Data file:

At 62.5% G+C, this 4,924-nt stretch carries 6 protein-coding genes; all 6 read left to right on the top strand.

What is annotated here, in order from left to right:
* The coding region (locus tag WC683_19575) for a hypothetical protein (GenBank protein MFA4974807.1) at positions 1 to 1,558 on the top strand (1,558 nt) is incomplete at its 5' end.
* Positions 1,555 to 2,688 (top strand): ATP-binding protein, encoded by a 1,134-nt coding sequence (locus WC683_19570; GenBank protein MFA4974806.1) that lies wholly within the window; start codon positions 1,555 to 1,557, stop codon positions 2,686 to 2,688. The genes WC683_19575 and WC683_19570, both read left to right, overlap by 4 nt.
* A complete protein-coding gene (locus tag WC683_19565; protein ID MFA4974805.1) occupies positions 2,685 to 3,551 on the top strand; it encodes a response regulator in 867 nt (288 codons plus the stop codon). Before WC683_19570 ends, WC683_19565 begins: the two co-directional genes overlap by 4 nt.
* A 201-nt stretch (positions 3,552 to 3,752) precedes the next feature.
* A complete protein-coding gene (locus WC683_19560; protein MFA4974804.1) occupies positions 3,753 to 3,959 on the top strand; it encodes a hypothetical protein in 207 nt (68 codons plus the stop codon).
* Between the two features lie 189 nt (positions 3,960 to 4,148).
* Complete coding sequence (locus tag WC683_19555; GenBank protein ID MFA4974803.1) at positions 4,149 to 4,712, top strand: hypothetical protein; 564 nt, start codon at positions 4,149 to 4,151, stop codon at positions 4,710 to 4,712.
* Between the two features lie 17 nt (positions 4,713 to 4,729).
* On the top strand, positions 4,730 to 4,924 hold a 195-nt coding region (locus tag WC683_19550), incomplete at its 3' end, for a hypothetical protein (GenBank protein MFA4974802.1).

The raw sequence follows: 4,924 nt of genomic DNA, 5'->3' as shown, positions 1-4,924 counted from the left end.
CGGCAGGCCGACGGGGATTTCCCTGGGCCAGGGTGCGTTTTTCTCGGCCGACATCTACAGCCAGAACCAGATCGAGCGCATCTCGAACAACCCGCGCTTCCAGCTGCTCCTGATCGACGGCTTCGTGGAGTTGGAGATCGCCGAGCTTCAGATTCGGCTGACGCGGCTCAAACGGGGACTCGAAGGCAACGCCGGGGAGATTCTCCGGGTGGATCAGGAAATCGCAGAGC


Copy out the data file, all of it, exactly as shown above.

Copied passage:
At 62.5% G+C, this 4,924-nt stretch carries 6 protein-coding genes; all 6 read left to right on the top strand.

What is annotated here, in order from left to right:
* The coding region (locus tag WC683_19575) for a hypothetical protein (GenBank protein MFA4974807.1) at positions 1 to 1,558 on the top strand (1,558 nt) is incomplete at its 5' end.
* Positions 1,555 to 2,688 (top strand): ATP-binding protein, encoded by a 1,134-nt coding sequence (locus WC683_19570; GenBank protein MFA4974806.1) that lies wholly within the window; start codon positions 1,555 to 1,557, stop codon positions 2,686 to 2,688. The genes WC683_19575 and WC683_19570, both read left to right, overlap by 4 nt.
* A complete protein-coding gene (locus tag WC683_19565; protein ID MFA4974805.1) occupies positions 2,685 to 3,551 on the top strand; it encodes a response regulator in 867 nt (288 codons plus the stop codon). Before WC683_19570 ends, WC683_19565 begins: the two co-directional genes overlap by 4 nt.
* A 201-nt stretch (positions 3,552 to 3,752) precedes the next feature.
* A complete protein-coding gene (locus WC683_19560; protein MFA4974804.1) occupies positions 3,753 to 3,959 on the top strand; it encodes a hypothetical protein in 207 nt (68 codons plus the stop codon).
* Between the two features lie 189 nt (positions 3,960 to 4,148).
* Complete coding sequence (locus tag WC683_19555; GenBank protein ID MFA4974803.1) at positions 4,149 to 4,712, top strand: hypothetical protein; 564 nt, start codon at positions 4,149 to 4,151, stop codon at positions 4,710 to 4,712.
* Between the two features lie 17 nt (positions 4,713 to 4,729).
* On the top strand, positions 4,730 to 4,924 hold a 195-nt coding region (locus tag WC683_19550), incomplete at its 3' end, for a hypothetical protein (GenBank protein MFA4974802.1).

The raw sequence follows: 4,924 nt of genomic DNA, 5'->3' as shown, positions 1-4,924 counted from the left end.
CGGCAGGCCGACGGGGATTTCCCTGGGCCAGGGTGCGTTTTTCTCGGCCGACATCTACAGCCAGAACCAGATCGAGCGCATCTCGAACAACCCGCGCTTCCAGCTGCTCCTGATCGACGGCTTCGTGGAGTTGGAGATCGCCGAGCTTCAGATTCGGCTGACGCGGCTCAAACGGGGACTCGAAGGCAACGCCGGGGAGATTCTCCGGGTGGATCAGGAAATCGCAGAGC